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|Title: ||A Passive or Active Biogenic Origin of the Whitings Phenomenon by Synechococcus bacillaris|
|Authors: ||Rollick, Lindsay|
calcium carbonate precipitation
|Issue Date: ||30-Apr-2012|
|Abstract: ||Whitings are a natural phenomenon of calcium carbonate (CaCO3) precipitation that occurs in both fresh and tropical marine waters. Previous studies have associated whitings with Synechococcus bacillaris and have suggested that these bacteria have an active role in whitings development including acting as nucleation sites and actively alkalinizing the surrounding microenvironment. CaCO3 minerals that have been influenced by bacteria in their formation have been found to have different crystal structures than inorganically precipitated CaCO3. What is unknown is whether the carbonate (CO32-) that is incorporated into the whitings comes from the external environment or is produced by the bacteria through photosynthesis.
Oligotrophic S. bacillaris was grown in the laboratory in L1 medium. Microcosm experiments were conducted under closed conditions. pH in the experimental microcosms rose to 9.5 resulting in the precipitation of CaCO3, but then re-acidified as the bacteria entered death phase resulting in the precipitate re-dissolving. Uncontrolled temperature shocks caused decreased cell counts, clumping and acidification.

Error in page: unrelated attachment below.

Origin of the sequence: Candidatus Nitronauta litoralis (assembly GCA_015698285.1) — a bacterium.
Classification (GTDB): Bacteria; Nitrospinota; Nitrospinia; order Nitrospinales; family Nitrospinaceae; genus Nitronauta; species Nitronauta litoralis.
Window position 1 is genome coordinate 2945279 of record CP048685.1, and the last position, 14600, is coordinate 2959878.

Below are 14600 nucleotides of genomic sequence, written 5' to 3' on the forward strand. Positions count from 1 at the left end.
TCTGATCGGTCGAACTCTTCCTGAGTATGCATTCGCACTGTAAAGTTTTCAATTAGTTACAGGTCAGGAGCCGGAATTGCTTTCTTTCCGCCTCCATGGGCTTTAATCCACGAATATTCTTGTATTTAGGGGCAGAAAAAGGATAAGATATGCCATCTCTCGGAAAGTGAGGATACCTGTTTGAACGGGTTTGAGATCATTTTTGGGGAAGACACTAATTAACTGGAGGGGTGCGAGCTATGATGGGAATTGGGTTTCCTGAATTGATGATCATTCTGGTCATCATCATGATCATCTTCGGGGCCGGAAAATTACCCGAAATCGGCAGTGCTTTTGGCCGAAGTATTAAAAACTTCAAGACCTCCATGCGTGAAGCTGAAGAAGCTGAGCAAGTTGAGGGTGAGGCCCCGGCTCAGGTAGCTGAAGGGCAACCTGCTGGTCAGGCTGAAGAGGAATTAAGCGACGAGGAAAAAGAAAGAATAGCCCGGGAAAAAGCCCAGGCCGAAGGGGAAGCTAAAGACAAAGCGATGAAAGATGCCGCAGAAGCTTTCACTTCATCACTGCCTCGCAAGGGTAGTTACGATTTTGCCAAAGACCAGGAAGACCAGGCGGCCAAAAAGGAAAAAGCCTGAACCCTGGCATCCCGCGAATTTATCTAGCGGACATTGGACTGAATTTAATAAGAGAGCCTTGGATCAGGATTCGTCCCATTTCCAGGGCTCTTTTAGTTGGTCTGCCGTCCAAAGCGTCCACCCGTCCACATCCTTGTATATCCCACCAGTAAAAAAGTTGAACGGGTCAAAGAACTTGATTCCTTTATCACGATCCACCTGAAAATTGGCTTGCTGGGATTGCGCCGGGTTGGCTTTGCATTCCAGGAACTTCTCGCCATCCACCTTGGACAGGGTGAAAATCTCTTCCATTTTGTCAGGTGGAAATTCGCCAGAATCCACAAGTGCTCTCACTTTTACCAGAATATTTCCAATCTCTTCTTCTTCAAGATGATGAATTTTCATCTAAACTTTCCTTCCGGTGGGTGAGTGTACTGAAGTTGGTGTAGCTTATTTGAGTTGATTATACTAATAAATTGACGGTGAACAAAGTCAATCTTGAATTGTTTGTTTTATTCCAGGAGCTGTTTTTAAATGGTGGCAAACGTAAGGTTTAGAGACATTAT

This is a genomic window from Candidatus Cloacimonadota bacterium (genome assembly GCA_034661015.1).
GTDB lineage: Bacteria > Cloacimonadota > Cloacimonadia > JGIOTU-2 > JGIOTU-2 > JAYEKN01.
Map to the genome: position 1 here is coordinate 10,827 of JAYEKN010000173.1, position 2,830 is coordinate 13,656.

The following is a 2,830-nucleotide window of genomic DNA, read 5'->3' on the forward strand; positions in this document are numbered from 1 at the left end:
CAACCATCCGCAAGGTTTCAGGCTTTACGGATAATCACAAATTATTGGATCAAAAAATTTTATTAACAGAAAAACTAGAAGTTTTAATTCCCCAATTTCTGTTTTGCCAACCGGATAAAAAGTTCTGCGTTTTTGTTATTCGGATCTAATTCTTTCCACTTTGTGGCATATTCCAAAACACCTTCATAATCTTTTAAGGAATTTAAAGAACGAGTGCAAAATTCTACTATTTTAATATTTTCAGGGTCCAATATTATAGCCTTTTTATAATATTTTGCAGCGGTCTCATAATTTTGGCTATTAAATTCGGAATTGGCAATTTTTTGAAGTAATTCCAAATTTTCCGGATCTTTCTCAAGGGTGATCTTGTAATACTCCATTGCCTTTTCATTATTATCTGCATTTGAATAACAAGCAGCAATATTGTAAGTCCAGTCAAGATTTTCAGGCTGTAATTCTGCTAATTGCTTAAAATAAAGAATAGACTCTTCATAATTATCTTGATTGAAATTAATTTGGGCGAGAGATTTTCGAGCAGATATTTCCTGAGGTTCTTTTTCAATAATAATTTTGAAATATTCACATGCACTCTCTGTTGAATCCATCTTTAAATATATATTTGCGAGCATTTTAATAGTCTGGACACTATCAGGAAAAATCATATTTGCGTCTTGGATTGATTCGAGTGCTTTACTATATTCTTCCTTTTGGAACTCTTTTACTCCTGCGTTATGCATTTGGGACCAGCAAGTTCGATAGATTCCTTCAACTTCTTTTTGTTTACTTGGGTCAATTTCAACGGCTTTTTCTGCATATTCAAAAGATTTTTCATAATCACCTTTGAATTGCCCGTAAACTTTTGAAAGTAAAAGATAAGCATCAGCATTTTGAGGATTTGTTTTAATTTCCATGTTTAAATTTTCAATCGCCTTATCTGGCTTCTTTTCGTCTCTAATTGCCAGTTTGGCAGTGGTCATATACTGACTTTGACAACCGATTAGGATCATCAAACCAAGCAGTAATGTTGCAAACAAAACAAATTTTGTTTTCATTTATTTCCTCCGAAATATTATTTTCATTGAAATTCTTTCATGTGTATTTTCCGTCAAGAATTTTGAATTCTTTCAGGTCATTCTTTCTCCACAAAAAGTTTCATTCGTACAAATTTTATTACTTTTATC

Inorganic CaCO3, experimental precipitate, and pure cells were examined under scanning electron microscopy (SEM) and electron dispersive x-ray spectrometry (EDS). The inorganic CaCO3 had crystalline structures consistent with previous studies (mostly aragonite and amorphous calcium carbonate[ACC]). Extracellular polysaccharide (EPS) was observed in the experimental precipitate, but no CaCO3 precipitates were found, and no bacteria or CaCO3 could be observed in the pure cell sample. Improvements that could be made include stable isotope analysis, more stringent temperature control, variation of conditions and the use of ESEM or gold-coating SEM.|
|Appears in Collections:||School of Environmental Studies Undergraduate Theses|
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